Pigs Get Fat, Hogs Get Slaughtered - Still True in Arbitration Cases
by Michael Fox
A few years ago, my now fellow shareholder Pat Stanton, used the old adage as the title for his portion of a panel in a Palm Springs presenation on the drafting of arbitration plans. (Although some might question the legal authority of such a statement, I am sure Pat took it from the 7th Circuit opinion in Finance Investment Co. (Bermuda) v. Goodman:"We do not look forward to another round of extended collateral litigation and appeal. Before Geberit hurries back to the trough for seconds, we remind it of the adage that "pigs get fat, but hogs get slaughtered.")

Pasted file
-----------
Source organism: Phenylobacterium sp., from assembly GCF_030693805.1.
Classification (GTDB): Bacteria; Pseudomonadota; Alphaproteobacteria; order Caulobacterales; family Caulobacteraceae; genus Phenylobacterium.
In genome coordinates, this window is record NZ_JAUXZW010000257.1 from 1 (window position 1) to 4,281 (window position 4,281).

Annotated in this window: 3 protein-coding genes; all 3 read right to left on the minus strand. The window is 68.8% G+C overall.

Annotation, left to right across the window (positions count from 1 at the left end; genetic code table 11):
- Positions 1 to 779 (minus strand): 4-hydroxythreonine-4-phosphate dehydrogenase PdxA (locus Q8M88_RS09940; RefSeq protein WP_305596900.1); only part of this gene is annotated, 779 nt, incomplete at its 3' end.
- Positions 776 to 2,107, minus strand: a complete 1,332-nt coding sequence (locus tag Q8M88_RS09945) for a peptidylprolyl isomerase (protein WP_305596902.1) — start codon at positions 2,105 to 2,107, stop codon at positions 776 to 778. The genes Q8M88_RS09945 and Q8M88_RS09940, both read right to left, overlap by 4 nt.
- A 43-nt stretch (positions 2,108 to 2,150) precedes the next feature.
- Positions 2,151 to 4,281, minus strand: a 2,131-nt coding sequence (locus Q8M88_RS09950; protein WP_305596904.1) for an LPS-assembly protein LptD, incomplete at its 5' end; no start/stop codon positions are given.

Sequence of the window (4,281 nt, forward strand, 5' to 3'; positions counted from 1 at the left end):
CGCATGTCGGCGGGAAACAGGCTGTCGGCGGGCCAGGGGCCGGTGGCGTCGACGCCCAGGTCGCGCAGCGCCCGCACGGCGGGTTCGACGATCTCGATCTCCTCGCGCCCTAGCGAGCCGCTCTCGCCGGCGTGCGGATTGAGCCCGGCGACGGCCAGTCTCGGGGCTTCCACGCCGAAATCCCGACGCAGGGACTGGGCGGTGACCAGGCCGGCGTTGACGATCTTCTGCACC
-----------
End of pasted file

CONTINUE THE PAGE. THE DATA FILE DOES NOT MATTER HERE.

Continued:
Unfortunately, the authors of the arbitration agreement that was challenged and rejected in a decision earlier this month by a Texas Court of Appeals probably didn't hear Pat's humorous but legally sound speech, advising against reaching too far when drafting an arbitration agreement. Otherwise, they might have dropped the requirement requiring an employee to pay up to one month's wages for the arbitration fees and precluding certain relief that would be allowed in court, in this case punitive damages and reinstatement. Because of those provisions, the appellate court reversed the lower court and denied the employer's motion to compel arbitration. In Re Johnny Luna (Tx. Ct. App. - Houston [1st Dist.] 9/9/04). The plan's provisions which limited discovery and shortened the statute of limitations fared better, although care still should be taken in those areas.